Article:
I wanted to dabble in regnecy men’s fashion today. In part, because I have been reading a lot of regency romance novels lately. The Regency is also an era where I really love the men’s clothing. I think the women’s clothing is pretty nice, but the men’s clothing really enchants me.

As many of you know, I’m not quite as comfortable with men’s fashions as I am with women’s fashions in history. I can pretty well eyeball women’s clothing from the last 300 years and make a good guess at the era, but men’s clothing remains harder.

It’s partly that I find the changes more subtle and partly that I’ve never had a much of a passion for it.

But since I do love drawing for the Sprites, so I have been slowly trying to face my fears of men’s historical clothing. Which brings me to back to today’s set of regency paper doll clothing, that I created using a variety of reference images.

The man’s suit was based on this suit, this jacket, this suit and this suit. The dress is based on this dressthis dress, this dress and this dress. Her shoes are based on this pair, this pair and this pair. Because the dates on the source pieces range from the early 1800s until about 1820, I chose circa 1810 as the best middle ground date to describe these pieces of regency paper doll clothing.

Every time I post something “new” to me, I feel a little nervous, especially because I know that this is a era of fashion history that many people are very passionate about. Still, I hope to do what I do which is learn more and keep improving my understanding of the fashions of the era.

After all, every paper doll I create is a work in progress.

Looking for some Sprite paper dolls to wear these outfits? Pick out Sprite paper dolls here.

Marisole Monday’s 1820s Morning Dress With Cap in White


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Today’s Printable Paper Doll Inspirations: This Cap from 1825-1830 and This Morning Dress Circa 1827

An 1820s morning dress for the Marisole Monday & Friends printable paper doll series from paperthinpersonas.com. Free to print and play with.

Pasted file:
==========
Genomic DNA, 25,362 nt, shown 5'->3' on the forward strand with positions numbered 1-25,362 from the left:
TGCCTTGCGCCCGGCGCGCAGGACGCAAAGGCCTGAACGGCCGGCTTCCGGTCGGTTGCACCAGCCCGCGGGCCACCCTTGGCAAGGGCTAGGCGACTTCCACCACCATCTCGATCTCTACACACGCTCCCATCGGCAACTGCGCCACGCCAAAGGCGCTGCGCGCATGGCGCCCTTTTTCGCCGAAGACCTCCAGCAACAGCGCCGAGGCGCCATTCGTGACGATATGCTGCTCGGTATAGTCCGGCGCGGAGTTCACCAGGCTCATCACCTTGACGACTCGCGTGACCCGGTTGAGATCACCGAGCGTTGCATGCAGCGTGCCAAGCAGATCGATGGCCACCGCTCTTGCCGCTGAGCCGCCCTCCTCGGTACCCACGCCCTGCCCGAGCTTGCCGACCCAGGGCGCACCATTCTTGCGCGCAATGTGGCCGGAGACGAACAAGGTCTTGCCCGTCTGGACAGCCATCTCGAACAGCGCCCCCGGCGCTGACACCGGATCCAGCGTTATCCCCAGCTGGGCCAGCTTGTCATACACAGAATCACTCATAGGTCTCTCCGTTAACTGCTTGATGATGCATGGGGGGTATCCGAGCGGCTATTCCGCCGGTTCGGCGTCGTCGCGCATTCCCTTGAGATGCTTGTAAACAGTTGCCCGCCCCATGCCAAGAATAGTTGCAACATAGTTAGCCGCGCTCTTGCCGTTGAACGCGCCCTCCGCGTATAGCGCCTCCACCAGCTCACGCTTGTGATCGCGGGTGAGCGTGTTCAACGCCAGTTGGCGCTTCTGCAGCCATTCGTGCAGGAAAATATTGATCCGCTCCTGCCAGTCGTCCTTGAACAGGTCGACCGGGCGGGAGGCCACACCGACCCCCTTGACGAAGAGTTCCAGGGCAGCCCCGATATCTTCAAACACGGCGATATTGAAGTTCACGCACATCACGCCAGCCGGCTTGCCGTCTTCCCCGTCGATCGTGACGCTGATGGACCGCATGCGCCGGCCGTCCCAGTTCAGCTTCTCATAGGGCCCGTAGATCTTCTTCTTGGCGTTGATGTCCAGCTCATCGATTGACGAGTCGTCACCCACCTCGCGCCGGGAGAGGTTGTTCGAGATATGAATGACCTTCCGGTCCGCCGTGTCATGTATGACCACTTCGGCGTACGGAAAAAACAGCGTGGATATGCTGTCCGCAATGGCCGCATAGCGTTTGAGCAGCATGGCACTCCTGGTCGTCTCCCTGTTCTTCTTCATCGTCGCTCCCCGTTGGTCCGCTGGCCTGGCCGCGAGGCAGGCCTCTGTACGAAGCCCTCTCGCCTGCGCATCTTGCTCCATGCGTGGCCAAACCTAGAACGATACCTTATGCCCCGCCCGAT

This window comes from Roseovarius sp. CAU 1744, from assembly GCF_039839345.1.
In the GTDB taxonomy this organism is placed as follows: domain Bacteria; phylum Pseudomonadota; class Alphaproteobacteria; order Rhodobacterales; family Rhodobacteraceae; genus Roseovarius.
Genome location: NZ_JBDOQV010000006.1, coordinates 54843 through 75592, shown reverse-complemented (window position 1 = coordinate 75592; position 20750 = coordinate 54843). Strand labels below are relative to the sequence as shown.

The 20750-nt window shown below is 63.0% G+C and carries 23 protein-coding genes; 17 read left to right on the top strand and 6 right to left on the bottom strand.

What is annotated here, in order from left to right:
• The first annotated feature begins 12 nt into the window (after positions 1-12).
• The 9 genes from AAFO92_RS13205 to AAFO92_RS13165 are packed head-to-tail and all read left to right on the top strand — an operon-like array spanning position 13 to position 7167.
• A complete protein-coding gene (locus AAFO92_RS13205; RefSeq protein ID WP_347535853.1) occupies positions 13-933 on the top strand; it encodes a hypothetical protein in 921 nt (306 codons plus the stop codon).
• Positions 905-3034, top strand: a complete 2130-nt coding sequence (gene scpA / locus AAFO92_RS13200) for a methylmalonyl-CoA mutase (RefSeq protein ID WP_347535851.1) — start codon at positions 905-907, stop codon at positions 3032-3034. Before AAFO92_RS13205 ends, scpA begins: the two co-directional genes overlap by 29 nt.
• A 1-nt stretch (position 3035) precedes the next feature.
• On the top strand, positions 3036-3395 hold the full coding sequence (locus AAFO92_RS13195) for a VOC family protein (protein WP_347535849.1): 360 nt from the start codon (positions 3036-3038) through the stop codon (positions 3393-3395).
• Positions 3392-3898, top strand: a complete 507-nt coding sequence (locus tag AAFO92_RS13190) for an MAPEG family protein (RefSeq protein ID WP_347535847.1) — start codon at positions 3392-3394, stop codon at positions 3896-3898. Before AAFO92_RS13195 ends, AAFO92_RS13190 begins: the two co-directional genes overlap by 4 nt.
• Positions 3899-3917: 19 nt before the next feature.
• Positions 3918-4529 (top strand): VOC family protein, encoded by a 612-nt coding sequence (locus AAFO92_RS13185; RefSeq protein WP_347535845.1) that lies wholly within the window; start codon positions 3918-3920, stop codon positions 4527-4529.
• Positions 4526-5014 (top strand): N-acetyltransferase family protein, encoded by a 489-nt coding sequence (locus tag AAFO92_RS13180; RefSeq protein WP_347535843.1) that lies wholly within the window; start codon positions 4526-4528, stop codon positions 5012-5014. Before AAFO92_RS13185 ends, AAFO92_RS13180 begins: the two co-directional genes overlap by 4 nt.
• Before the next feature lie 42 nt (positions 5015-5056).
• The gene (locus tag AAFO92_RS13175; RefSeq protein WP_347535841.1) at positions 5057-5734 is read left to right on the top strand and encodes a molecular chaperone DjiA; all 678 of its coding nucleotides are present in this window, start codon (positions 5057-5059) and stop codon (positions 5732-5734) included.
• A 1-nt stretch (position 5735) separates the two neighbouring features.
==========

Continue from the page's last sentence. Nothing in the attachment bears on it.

An 1820s morning dress for the Marisole Monday & Friends printable paper doll series from paperthinpersonas.com. Free to print and play with.

I wanted to make an 1820s dress and I wanted to do a morning dress, because morning dresses kinda fascinate me. I knew it I was drawing a morning dress, than I would have to draw a cap. So, today’s 1820s morning dress was born.

First thing, I kinda messed up. I wrote in my notes that the source image which I printed to draw from was from 1828, but actually it is from 1827. This error got repeated on the image of the dress, so I will fix it as soon as I have a chance, but that might be a while since I am traveling this week.

Anyway, here is the 1820s morning dress that I based today’s printable paper doll dress on from the Met. It had the most wonderful delicate flowers on it that I simply could not render to scale. Morning dresses were a private piece of clothing worn usually just for family members. They were classified as undress which was a least formal form of clothing in the 1800s. There was also half-dress and full-dress, if you’re interested.

No lady would be seen without a hat of some kind and caps were basically indoor hats. I based the paper doll’s cap off one from the McCord Museum in Canada and you can see it here.

Today’s dress from 1828 will eventually evolve into this style from 1830. The skirts will widen, the waist will drop and the sleeves will get yet bigger. The late 1820s is such an interesting period, because it is evolving into the 1830s.

I hope everyone enjoys today’s foray into the late 1820s for a morning dress. Tomorrow, the week wraps with a sci-fi outfit.

Need a Marisole Monday & Friends Lady Paper Doll to wear today’s outfit? Pick One Out Here